Howard died in 1980 at the age of 60.

Saturday, November 15, 2014

Minimal, thanks, and you?

Here are two poems by William Carlos Williams:

The Red Wheelbarrow

so much depends

a red wheel

glazed with rain

beside the white

This Is Just To Say

I have eaten
the plums
that were in
the icebox

and which
you were probably
for breakfast

Forgive me
they were delicious
so sweet
and so cold

Besides these two poems I also want to share with you an email I received about a woman whose computer password was “MickeyMinniePlutoHueyLouieDeweyDonaldGoofySacramento” and when asked why she chose that particular password she replied that the instructions said it must have eight characters and at least one capital. I personally think Indianapolis or Tallahassee is funnier than Sacramento but that may just be me. Also, for all readers outside the U.S., Sacramento is the capital of California, Indianapolis is the capital of Indiana, and Tallahassee is the capital of Florida, but if you pass this story along I suggest that you say Helsinki.

Why, yes, I am feeling much better. Why do you ask?

Tuesday, November 11, 2014

Air Force Blue

(Photo taken at Sheppard Air Force Base, Wichita Falls, Texas, 1961)

Sunday, November 9, 2014

Quiz post-mortem, or If you want me, just whistle

Out of my vast potential readership of 7.2 billion people on planet earth and a few on Uranus, a grand total of two people entered yesterday’s quiz. Thank you, Mary Z in Tennessee and Reamus in Southern California. Well, at least it wasn’t a complete bust.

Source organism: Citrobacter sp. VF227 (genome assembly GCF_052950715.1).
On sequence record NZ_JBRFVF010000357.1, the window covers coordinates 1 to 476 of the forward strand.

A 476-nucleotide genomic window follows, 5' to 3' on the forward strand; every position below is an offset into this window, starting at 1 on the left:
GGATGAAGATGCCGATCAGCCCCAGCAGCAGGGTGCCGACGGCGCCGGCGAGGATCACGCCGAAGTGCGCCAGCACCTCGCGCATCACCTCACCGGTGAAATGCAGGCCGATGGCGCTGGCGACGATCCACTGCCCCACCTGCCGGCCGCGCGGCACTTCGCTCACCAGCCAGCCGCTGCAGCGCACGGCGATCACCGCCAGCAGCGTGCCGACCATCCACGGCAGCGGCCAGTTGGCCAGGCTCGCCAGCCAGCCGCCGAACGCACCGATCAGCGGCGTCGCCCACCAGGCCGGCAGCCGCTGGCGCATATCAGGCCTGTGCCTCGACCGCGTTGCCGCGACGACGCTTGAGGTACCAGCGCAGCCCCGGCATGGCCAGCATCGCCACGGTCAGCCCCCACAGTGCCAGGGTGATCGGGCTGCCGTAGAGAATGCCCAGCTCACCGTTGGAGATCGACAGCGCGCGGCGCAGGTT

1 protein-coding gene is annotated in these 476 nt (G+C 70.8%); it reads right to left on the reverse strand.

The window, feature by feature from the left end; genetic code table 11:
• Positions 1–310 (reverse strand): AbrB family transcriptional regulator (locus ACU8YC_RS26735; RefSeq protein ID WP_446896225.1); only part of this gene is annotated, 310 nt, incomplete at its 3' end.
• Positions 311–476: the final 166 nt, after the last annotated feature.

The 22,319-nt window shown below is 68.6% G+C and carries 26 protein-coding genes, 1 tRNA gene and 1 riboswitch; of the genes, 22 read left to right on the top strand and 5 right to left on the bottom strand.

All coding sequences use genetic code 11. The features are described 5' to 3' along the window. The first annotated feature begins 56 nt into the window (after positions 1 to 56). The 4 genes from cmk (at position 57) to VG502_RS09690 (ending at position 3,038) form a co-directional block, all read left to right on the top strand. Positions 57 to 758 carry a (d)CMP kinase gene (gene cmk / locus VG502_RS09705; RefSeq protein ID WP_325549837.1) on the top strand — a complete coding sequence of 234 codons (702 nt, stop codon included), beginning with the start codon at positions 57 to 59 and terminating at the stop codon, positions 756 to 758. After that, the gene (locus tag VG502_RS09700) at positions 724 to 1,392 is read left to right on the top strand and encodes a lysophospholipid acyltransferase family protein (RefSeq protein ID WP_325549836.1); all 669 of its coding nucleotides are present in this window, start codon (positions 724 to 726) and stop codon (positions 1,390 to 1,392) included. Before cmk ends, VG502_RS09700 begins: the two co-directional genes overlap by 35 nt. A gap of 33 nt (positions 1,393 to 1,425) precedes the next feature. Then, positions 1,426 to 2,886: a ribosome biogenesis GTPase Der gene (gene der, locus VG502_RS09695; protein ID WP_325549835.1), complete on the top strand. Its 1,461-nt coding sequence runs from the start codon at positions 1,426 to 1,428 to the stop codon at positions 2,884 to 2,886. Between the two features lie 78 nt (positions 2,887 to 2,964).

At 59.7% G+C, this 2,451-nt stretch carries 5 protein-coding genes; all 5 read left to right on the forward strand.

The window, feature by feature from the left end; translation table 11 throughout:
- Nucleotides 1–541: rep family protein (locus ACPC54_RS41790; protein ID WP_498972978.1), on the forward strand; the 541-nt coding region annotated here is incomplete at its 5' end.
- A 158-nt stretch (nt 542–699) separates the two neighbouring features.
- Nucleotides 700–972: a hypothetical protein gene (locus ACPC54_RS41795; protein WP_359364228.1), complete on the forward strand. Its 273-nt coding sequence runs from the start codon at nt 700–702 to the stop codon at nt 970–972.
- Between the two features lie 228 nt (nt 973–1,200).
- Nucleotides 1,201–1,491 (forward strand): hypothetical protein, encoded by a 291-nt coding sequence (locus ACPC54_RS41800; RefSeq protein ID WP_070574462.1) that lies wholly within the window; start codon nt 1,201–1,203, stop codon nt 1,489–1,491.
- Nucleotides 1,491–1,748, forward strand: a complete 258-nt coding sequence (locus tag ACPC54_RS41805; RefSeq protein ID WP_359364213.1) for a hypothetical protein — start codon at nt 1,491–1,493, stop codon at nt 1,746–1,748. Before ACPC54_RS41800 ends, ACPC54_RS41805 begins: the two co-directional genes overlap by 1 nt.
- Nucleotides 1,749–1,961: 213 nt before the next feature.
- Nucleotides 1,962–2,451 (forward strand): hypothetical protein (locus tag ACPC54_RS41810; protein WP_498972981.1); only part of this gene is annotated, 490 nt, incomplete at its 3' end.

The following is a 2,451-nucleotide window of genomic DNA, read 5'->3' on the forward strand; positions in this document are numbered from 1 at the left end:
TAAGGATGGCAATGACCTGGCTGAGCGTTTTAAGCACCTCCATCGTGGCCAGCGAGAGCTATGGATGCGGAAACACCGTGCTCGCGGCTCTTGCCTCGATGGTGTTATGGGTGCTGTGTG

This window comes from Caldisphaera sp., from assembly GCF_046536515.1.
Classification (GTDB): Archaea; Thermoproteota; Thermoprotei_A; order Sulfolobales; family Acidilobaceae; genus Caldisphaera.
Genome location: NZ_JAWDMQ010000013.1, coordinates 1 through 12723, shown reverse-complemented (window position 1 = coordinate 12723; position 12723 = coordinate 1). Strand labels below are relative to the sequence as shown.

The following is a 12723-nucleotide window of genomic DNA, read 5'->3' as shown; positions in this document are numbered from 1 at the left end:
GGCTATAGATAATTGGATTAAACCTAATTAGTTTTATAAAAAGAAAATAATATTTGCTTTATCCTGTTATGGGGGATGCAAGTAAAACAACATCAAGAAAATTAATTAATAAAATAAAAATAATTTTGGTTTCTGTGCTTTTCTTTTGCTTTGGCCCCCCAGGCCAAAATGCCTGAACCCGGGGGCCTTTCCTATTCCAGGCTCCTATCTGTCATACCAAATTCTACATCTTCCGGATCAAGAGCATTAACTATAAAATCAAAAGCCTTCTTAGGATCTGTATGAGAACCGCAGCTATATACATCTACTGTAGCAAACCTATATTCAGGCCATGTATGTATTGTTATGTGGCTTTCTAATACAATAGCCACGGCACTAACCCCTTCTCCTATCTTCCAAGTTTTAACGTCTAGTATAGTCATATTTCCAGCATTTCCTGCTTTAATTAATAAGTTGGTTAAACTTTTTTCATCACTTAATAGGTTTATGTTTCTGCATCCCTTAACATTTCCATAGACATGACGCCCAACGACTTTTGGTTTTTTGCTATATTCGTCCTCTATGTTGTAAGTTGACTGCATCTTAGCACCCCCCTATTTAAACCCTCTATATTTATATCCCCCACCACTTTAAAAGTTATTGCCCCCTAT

To review, the question was to identify who said the following, and when, and why:

1. “My fellow Americans, our long national nightmare is over. Our Constitution works; our great Republic is a government of laws and not of men. Here the people rule.” The correct answer is Gerald R. Ford on taking the oath of office as President of August 9, 1974, after Richard Nixon resigned. 100% of male respondents answered correctly. 100% of female respondents didn’t answer at all.

o 2. “Poor George, he can’t help it. He was born with a silver foot in his mouth.” The correct answer is Ann Richards, then treasurer of the state of Texas and keynote speaker at the 1988 Democratic National Convention (she would not become Governor of Texas until 1991) , referring to then Vice-President George H. W. Bush. Both respondents identified Ann Richards as the speaker but neither one got the occasion, although Mary thought it was in reference to George W. Bush (the son) .

3. “We’re going to take from the haves and give it to the have nots who need it so much.” Mary didn’t answer. Reamus said Dan Quayle (George H. W. Bush’s Vice-President) . The correct answer is President Lyndon B. Johnson speaking in 1964 of his Great Society programs.

4. “One, if by land, and two, if by sea; and I on the opposite shore will be, ready to ride and spread the alarm through every Middlesex village and farm.” Both respondents said Paul Revere, which may or may not be correct -- we don’t know exactly what he said. The answer I had in mind was poet Henry Wadsworth Longfellow, who wrote the lines in “Paul Revere’s Ride (The Landlord’s Tale)” in 1860, 85 years after the actual 1775 ride.

5. “I don’t know nothin’ ’bout birthin’ babies!” Mary correctly identified the speaker as Prissy, in the movie Gone With the Wind. Reamus said Humphrey Bogart. Prissy was played by Butterfly McQueen. Humphrey Bogart wasn’t in Gone With the Wind but he was married to Lauren Bacall, which has to count for something.